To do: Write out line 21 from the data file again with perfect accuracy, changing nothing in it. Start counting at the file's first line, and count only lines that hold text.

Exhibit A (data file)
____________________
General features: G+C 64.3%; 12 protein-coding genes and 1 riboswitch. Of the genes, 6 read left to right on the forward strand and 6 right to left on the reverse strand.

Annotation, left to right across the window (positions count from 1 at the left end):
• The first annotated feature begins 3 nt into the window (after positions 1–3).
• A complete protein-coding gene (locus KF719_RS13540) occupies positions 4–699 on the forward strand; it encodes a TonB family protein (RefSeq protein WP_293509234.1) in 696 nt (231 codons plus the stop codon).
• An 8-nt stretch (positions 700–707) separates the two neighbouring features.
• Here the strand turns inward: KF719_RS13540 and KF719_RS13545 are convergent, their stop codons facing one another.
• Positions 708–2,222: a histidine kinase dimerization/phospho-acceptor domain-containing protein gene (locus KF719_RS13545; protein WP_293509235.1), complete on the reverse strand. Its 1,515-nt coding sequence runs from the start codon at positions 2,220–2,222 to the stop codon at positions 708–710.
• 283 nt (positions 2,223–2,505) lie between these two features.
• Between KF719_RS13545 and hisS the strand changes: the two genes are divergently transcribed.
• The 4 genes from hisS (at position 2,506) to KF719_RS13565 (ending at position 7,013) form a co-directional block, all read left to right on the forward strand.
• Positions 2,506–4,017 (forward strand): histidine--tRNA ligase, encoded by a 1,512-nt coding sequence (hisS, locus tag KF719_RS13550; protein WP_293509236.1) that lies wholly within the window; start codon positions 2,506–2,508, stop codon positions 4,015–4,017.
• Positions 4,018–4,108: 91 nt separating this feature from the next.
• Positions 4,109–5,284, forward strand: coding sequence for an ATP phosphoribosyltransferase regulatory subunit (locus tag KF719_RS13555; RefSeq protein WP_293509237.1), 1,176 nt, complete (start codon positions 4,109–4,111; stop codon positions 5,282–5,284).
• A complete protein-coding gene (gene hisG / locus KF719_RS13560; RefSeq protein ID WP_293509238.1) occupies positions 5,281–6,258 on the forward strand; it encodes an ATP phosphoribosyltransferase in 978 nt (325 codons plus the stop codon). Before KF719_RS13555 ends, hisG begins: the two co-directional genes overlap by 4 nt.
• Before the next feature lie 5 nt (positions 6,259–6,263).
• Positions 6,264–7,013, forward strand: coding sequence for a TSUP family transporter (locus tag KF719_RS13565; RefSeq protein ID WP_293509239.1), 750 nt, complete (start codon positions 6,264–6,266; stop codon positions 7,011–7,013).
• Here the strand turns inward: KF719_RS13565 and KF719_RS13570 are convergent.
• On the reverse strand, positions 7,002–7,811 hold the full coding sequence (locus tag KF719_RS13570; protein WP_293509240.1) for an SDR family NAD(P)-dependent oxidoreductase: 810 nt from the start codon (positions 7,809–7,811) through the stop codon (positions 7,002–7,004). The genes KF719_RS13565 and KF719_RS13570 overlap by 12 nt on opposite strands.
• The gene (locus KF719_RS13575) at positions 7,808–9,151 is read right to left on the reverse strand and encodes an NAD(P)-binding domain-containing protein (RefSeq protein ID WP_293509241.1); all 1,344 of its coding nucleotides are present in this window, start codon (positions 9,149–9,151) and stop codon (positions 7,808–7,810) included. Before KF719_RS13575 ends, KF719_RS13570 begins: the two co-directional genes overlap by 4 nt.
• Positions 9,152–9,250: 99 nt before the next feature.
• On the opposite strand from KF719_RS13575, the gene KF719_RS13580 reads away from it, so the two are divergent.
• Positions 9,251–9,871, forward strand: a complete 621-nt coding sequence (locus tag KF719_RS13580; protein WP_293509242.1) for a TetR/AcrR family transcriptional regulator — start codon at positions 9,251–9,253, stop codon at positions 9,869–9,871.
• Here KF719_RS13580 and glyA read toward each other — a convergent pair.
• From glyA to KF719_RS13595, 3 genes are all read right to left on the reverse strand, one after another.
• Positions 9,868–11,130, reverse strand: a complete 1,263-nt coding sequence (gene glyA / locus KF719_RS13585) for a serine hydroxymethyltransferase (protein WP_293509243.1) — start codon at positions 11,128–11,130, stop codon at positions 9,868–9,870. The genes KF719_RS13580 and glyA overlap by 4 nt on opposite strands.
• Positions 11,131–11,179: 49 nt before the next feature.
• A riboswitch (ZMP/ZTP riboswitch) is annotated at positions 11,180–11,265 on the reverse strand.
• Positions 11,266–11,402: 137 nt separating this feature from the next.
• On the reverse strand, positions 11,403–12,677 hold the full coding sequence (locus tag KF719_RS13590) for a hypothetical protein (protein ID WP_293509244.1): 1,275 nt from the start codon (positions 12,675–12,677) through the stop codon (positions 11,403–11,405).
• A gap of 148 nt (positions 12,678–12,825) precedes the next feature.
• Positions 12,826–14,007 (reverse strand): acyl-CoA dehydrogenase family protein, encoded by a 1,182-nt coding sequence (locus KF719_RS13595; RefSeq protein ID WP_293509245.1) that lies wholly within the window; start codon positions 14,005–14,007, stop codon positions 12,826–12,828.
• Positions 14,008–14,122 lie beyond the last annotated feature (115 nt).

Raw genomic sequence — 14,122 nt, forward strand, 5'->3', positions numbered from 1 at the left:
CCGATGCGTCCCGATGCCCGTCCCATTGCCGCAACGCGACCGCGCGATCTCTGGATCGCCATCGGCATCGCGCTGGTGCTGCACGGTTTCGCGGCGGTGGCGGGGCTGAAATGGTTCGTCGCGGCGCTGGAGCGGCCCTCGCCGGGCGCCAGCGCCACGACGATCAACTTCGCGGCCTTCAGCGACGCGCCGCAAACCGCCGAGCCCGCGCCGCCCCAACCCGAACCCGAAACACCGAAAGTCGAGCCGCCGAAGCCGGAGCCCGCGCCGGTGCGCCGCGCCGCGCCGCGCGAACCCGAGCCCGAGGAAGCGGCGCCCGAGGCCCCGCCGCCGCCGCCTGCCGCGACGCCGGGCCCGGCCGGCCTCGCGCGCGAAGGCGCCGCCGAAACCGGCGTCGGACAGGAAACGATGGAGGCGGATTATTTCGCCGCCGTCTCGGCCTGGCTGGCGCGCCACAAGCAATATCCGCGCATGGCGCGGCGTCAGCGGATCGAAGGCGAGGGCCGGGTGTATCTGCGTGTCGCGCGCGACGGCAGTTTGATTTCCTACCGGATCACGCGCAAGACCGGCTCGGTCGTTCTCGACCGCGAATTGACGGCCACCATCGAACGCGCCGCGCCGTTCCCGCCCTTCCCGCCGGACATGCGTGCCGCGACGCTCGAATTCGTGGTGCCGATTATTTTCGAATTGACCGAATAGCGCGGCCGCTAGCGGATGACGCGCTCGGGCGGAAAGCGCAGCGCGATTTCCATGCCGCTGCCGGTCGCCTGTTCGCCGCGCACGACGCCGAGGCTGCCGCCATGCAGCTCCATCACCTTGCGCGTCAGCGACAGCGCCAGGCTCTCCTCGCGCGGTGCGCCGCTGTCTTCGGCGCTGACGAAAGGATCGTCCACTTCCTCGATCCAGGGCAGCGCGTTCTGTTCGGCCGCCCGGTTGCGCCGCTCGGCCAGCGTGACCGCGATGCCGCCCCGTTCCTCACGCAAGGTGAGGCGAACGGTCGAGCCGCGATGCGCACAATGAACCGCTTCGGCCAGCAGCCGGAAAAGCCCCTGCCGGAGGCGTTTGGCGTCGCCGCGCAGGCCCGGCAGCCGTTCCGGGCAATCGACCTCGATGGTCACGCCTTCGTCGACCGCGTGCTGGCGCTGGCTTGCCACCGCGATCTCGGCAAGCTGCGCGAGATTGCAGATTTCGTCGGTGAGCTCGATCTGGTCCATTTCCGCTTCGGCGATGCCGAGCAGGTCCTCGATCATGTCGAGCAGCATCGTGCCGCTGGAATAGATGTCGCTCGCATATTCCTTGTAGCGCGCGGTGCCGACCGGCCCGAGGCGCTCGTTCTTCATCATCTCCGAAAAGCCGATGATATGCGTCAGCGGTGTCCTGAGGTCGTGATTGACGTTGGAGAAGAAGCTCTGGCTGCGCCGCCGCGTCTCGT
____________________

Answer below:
• On the opposite strand from KF719_RS13575, the gene KF719_RS13580 reads away from it, so the two are divergent.